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The U.S. government last month accelerated its plans to fully exit General Motors Co. (GM) by March 2014.

In a February report from the US Treasury to Congress, Treasury said it had sold close to $500 million in GM stock last month, accelerating the winding down of its stake in the nation's largest automaker. The price per share has yet to be released, but is estimated to be between $26.2 and $29.36, meaning the government sold around 18 million shares. The exact figure was not revealed.

In December 2008, the three major U.S. auto industry companies -- GM, Chrysler and Ford -- asked the government for a $34 billion bailout to avoid bankruptcy. The Big 3 stated that their demise would trigger 3 million layoffs within a year, plunging the economy further into a deep recession. In December 2008, auto sales had dropped 37% compared to a year earlier, equating to 400,000 fewer vehicles, or the equivalent of two factories' annual output. GM and Chrysler had the worst decline, while Ford's loss was about the same as industry leaders Honda and Toyota. However, many in Congress accused the auto-makers of not operating effectively for years. The companies delayed making alternative energy vehicles, instead reaping profits from sales of SUVs and Hummers, and when sales declined in 2006, they launched 0% financing plans to lure buyers. Union members were paid $70 per hour, on average, while new hires made $26 per hour.

At the time of the bailout, the auto industry contributed 3.6% to total U.S. GDP output. A 30% decline in auto sales translated directly into a 1% decrease in economic output-something that could clearly not be afforded during an already retracting period. To date, the Treasury has recovered approximately $29.8 billion of its $49.5 billion investment in GM as part of the automotive bailout through repayments, sales of stock, dividends, interest, and other income.

In January, Treasury announced a plan to sell the shares by early 2014 and said that it hired JPMorgan Securities and Citigroup Global Markets to conduct the sale. The banks will get one cent for every share they sell, for a fee of up to $3 million. The price needed to break even on the remaining 277 million government shares would be $71- almost 2.5x the current share price. Taxpayers are sure to lose billions of dollars in the deal, even though GM has bounced back from the darkest days of 2008. The government has said it wants to balance its desire to get out of the auto business with the desire to recover money for taxpayers.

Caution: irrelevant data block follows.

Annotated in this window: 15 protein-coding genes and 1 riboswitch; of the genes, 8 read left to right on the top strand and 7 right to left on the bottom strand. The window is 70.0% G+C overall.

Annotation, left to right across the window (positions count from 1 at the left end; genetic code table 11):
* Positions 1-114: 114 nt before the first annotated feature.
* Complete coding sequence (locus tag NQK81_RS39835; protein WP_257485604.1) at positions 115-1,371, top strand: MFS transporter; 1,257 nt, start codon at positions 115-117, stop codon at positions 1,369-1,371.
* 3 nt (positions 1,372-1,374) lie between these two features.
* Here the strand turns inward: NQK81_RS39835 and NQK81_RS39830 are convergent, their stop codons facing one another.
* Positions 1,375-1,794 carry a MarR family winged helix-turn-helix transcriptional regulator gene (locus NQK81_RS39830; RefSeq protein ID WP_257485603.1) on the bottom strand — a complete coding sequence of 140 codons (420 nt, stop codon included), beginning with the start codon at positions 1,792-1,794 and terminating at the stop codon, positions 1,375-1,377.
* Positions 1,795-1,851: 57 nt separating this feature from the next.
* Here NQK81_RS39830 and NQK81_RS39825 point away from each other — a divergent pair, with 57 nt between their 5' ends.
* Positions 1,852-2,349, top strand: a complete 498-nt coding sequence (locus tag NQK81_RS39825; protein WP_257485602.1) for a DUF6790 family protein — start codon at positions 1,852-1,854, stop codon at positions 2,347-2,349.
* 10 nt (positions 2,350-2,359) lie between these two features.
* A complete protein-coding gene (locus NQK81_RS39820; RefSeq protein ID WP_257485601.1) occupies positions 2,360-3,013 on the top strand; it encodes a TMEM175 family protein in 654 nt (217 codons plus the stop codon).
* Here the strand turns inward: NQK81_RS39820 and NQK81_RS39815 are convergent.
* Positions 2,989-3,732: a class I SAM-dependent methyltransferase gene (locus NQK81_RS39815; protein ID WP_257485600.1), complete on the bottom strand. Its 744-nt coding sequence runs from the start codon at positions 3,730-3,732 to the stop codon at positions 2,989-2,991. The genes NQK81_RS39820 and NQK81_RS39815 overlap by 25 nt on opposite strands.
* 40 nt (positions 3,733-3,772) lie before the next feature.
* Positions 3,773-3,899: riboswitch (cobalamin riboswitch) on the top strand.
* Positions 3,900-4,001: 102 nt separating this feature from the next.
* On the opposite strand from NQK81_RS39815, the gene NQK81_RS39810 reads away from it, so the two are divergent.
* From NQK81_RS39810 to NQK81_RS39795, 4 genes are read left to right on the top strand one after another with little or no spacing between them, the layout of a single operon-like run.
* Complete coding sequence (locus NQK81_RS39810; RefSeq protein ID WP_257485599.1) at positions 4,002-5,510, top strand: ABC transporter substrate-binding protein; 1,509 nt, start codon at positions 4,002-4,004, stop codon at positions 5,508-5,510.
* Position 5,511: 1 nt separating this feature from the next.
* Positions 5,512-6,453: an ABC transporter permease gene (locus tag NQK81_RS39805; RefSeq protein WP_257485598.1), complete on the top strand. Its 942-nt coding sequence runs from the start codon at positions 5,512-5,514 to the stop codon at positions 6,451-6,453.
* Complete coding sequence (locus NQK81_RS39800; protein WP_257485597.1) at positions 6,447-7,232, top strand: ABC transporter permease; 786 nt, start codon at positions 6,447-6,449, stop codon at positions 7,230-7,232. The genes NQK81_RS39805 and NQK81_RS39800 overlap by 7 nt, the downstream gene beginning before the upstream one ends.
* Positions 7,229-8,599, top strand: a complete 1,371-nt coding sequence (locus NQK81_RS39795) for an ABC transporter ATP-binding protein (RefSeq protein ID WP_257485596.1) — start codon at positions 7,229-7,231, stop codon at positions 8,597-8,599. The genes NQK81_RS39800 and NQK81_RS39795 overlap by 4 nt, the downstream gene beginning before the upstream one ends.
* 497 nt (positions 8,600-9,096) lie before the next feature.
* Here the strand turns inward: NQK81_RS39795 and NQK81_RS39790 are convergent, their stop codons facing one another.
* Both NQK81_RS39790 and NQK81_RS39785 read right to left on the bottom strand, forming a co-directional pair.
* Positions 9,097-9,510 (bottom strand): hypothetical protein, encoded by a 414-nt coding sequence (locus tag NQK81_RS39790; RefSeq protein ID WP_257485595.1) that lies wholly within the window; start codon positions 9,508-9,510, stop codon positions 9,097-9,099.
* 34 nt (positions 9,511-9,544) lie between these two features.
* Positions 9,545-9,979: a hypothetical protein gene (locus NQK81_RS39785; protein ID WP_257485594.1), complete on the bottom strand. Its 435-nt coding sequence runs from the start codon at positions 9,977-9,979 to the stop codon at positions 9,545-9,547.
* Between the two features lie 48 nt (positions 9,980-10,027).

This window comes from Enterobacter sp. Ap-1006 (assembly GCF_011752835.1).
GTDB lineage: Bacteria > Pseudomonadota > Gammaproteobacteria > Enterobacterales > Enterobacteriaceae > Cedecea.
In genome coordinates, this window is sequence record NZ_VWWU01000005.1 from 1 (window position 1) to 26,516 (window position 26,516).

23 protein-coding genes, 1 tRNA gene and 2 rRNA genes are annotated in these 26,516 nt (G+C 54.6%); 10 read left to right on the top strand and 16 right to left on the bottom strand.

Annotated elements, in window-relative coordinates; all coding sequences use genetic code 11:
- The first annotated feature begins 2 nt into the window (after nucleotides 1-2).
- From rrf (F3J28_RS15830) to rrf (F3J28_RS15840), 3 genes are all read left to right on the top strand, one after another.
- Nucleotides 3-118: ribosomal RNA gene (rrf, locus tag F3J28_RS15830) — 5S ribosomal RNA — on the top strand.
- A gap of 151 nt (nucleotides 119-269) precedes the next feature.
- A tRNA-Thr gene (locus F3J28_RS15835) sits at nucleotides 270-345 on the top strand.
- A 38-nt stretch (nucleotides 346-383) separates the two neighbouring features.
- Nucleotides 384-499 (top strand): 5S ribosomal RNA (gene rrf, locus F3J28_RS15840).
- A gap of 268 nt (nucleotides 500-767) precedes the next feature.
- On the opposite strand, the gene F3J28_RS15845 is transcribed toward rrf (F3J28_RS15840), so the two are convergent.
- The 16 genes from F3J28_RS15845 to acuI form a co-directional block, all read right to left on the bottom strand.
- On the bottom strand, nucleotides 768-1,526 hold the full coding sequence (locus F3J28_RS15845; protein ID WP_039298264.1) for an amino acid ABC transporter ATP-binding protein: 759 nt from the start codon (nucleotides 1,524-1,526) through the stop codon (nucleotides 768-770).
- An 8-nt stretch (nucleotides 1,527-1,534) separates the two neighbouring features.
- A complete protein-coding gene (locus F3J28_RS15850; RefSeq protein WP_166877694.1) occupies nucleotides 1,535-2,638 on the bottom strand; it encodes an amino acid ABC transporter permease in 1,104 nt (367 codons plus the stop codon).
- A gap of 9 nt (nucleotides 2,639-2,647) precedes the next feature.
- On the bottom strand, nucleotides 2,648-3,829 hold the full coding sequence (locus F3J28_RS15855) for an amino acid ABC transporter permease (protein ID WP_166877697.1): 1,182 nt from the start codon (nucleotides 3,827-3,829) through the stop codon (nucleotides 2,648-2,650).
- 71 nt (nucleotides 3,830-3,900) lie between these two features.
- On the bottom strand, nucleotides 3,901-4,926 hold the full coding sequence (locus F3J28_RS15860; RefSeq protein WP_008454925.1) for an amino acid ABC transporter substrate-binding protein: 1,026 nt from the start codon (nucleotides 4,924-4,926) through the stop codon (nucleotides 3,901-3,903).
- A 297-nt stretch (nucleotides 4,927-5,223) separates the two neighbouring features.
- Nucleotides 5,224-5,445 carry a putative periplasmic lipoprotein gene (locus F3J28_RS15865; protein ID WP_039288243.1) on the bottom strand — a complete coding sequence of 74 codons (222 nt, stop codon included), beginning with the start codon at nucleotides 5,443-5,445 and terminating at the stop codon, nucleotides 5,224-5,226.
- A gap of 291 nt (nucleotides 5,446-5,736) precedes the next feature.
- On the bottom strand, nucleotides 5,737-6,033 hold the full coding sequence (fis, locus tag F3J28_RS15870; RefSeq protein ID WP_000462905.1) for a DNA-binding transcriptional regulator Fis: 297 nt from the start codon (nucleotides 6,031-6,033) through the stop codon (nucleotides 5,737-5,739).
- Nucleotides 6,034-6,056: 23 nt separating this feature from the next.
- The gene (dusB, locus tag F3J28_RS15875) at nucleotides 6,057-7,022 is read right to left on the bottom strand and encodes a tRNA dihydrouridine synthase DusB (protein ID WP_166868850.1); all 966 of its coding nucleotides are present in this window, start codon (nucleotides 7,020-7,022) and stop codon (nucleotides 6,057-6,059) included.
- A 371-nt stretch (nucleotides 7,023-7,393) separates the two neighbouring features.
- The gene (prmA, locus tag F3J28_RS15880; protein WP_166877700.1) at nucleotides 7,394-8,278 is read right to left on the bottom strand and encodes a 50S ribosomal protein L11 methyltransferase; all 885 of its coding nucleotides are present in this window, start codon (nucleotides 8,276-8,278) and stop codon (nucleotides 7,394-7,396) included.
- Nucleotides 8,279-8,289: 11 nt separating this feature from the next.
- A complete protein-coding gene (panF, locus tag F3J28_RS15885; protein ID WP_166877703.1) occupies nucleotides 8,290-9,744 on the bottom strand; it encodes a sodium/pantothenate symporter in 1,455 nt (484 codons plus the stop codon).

So what happens next? Well, although the effect on taxpayers could be substantial in the near future, the direct cost to taxpayers may end up being immaterial compared to the losses to the economy if GM had been allowed to go under. Since the $85 billion auto bailout, which forced GM and Chrysler into a government-backed bankruptcy, the automotive industry in general has continued to drive toward pre-recession levels. GM alone has recorded record profits (12 straight quarters of positive margin), bought back $5.5 billion worth of government shares last year, and announced investments of more than $7.3 billion in the U.S.

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With Revenue increasing and jobs being sustained, the stock price has done fairly well in the first few months of 2013. After reaching a low of $26.33 on February 25th, GM has rallied to a current price of $28.33- a 7.5% increase. Even though the Moving Average Convergence Divergence (MACD) is slightly bearish, further technical analysis reveals that the 50 and 200 day moving averages are both indicating bullish signals and continued upward improvement.

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A recent sales forecast reported that U.S. light vehicle sales volume will reach 15.4 million in 2013, up 6.6% from 2012, and global vehicle sales and production should also advance, increasing revenues by nearly 5% in 2013. Profit margins should also benefit from the improved volume, offset by a weaker sales mix and losses in Europe. While large European losses should persist in 2013, analysts estimate they will narrow in 2014.

Although taxpayers may be blinded by an increase in the out flow of their hard-earned money, the benefits of the bailout hold deep indiscernible value. With positive growth, both domestically and globally, an upturn in operational effectiveness, and an improving market - the DOW reached its all-time high in early March - the future for GM and other automotive manufactures continue to show signs antithetical to the ones it showed in 2008. Regardless of arguments of under or over valuation, we should all hope for unremitting growth and show unwavering faith and support in America's team- General Motors.

Source: U.S. Sells More Of GM - What Happens Next?